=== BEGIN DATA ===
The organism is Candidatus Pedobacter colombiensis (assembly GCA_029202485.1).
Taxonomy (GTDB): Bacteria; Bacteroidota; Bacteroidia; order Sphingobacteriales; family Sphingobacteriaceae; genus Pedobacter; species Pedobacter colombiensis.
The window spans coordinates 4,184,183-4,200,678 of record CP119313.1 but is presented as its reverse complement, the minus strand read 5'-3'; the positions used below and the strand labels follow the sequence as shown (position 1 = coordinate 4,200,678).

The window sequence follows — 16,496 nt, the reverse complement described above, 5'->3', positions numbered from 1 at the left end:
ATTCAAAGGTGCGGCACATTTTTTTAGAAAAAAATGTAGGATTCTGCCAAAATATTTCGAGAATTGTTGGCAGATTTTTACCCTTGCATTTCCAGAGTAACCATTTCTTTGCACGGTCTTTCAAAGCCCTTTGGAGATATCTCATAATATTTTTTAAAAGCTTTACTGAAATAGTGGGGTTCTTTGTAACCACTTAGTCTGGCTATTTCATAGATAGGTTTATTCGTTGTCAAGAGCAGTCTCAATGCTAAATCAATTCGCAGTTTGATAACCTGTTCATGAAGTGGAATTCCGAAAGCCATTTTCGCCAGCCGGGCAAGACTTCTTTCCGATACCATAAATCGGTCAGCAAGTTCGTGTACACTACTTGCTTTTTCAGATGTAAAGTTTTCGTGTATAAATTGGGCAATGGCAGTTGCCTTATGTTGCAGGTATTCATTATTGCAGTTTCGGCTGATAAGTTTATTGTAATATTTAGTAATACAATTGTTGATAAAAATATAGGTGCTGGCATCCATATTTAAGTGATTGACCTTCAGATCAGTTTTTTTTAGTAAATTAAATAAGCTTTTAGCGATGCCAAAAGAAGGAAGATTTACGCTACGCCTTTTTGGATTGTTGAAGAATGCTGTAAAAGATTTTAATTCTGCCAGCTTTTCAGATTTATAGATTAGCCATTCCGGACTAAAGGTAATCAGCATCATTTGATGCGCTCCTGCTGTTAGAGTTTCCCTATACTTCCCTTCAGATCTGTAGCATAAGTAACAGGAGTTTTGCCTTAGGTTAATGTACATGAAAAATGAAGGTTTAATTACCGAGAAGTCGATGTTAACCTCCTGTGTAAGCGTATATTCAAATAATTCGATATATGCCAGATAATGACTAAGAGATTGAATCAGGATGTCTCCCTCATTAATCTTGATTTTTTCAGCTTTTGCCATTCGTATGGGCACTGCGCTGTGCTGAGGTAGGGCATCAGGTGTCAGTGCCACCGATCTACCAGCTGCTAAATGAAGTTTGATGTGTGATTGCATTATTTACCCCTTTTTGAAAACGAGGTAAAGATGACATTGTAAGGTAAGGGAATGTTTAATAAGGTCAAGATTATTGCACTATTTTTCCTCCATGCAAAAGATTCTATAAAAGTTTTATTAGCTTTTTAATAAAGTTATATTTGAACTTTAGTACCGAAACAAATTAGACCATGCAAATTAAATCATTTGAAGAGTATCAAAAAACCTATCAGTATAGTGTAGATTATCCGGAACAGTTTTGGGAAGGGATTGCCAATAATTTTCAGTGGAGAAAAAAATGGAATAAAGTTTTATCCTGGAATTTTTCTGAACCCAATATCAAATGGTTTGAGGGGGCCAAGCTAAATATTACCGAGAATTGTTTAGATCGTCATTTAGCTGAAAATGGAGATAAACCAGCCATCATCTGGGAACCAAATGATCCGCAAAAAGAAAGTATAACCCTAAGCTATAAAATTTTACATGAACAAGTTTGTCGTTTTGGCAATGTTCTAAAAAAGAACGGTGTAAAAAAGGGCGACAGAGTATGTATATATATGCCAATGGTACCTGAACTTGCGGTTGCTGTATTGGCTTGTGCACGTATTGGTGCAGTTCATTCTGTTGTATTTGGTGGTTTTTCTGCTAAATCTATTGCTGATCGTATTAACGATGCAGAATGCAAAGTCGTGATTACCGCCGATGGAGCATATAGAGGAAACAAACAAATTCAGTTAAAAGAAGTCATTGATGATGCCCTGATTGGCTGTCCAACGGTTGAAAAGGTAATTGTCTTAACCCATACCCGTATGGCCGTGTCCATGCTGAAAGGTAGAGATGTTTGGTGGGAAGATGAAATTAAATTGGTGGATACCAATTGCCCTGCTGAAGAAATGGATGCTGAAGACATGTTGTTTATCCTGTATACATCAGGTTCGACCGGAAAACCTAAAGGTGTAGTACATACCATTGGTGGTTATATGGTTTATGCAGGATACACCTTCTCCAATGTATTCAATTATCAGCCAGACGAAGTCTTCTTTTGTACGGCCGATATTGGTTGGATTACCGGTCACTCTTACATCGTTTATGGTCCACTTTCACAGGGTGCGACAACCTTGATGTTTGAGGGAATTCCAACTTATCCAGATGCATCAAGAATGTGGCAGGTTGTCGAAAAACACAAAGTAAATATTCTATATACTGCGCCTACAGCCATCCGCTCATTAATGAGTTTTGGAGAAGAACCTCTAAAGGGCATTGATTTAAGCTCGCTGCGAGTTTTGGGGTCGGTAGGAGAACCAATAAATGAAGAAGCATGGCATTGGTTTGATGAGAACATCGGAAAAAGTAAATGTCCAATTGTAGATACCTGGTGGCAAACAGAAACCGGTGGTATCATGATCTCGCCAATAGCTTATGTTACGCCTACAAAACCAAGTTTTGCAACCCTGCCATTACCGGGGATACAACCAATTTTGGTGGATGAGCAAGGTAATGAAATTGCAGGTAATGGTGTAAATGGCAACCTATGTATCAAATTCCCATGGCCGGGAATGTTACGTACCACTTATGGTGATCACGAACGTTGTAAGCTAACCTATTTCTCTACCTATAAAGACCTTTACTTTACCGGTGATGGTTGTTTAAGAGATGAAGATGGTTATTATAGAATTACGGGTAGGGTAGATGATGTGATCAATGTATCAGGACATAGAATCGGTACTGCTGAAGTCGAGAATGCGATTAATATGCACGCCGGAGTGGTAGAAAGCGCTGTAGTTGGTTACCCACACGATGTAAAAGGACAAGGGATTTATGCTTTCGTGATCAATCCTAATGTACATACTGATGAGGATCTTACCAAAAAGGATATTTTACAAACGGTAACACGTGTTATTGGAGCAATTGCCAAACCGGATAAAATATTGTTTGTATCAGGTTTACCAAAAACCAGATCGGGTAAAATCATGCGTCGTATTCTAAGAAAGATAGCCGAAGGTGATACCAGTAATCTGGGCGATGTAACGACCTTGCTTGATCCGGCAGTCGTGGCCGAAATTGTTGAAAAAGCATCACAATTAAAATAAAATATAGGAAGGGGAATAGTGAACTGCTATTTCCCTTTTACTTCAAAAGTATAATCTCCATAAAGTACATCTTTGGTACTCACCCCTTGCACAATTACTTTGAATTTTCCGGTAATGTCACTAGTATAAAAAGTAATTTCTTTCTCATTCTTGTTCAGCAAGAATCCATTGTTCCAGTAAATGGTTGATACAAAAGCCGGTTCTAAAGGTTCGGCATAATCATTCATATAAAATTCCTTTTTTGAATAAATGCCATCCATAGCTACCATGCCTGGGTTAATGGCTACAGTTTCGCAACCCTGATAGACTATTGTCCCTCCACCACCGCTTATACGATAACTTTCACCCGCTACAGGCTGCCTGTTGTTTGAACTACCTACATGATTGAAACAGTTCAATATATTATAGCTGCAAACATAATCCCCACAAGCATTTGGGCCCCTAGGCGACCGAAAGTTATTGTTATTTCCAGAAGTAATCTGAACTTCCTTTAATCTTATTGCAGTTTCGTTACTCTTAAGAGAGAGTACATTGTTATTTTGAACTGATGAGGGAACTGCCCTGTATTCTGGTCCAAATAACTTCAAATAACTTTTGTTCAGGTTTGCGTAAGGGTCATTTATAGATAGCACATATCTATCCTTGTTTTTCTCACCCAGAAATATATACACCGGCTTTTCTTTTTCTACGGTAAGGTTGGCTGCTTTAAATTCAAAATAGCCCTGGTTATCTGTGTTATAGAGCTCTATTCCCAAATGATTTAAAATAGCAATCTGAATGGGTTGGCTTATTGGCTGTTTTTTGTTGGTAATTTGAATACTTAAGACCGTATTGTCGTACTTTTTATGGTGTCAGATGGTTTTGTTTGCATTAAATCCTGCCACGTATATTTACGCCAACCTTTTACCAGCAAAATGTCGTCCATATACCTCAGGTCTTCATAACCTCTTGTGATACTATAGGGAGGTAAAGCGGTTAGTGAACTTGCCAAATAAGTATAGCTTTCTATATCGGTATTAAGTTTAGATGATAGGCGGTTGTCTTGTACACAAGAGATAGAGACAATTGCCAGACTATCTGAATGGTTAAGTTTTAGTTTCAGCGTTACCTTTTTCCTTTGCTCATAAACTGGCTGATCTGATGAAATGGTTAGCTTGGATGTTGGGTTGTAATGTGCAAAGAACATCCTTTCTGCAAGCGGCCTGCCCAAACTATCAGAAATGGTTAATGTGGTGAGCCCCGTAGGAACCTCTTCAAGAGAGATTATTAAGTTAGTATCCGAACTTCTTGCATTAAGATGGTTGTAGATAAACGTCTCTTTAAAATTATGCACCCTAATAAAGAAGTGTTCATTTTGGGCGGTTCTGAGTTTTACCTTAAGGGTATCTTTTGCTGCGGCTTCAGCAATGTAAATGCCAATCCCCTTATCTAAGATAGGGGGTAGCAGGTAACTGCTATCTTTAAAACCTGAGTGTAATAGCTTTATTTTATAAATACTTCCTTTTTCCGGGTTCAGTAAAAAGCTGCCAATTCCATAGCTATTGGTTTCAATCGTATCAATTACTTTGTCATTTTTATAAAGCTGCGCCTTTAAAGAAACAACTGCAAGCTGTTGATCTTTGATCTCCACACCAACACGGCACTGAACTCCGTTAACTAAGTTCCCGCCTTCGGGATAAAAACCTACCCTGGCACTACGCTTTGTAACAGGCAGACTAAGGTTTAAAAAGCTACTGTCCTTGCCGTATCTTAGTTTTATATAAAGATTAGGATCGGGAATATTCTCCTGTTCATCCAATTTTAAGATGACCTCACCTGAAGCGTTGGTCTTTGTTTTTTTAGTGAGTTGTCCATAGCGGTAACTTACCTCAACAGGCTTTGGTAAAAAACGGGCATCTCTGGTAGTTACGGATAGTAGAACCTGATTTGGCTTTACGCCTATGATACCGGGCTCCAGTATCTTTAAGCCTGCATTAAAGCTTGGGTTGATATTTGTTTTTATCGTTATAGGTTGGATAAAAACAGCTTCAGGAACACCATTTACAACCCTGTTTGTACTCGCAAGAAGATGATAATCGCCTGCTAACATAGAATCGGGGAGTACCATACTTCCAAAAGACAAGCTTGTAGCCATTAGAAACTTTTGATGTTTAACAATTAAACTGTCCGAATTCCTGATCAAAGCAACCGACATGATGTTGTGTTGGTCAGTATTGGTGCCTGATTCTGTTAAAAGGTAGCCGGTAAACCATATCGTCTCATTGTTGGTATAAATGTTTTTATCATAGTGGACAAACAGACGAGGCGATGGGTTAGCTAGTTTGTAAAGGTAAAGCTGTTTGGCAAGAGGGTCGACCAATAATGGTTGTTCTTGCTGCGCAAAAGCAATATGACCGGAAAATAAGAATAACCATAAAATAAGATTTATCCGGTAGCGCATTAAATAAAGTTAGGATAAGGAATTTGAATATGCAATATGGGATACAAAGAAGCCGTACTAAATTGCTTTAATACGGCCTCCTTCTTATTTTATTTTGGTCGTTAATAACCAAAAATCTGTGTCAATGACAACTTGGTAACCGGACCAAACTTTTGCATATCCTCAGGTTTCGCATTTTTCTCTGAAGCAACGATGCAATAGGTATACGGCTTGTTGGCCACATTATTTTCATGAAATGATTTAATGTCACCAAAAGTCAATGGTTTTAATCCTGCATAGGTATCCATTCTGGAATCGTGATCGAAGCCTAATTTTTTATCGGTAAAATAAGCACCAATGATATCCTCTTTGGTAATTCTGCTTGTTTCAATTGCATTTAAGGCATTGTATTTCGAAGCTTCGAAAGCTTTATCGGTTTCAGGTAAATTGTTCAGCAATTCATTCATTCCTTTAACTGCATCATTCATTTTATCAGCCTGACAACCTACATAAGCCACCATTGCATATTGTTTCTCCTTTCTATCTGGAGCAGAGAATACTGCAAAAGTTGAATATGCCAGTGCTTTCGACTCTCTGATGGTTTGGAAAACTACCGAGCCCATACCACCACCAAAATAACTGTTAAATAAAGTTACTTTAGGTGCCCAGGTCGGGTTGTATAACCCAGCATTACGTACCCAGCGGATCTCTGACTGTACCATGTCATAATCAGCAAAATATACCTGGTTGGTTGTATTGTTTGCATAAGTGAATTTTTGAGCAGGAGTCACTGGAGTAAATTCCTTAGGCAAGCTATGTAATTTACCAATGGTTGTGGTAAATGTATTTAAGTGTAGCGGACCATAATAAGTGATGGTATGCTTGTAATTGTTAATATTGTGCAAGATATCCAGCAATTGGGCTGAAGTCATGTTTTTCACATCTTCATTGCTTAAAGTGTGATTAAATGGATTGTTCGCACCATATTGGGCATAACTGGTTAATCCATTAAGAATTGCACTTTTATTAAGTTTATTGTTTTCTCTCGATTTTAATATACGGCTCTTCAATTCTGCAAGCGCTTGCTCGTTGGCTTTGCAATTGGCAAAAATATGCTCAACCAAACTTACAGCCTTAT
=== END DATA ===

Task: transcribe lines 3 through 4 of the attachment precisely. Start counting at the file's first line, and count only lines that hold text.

The window spans coordinates 4,184,183-4,200,678 of record CP119313.1 but is presented as its reverse complement, the minus strand read 5'-3'; the positions used below and the strand labels follow the sequence as shown (position 1 = coordinate 4,200,678).

The window sequence follows — 16,496 nt, the reverse complement described above, 5'->3', positions numbered from 1 at the left end: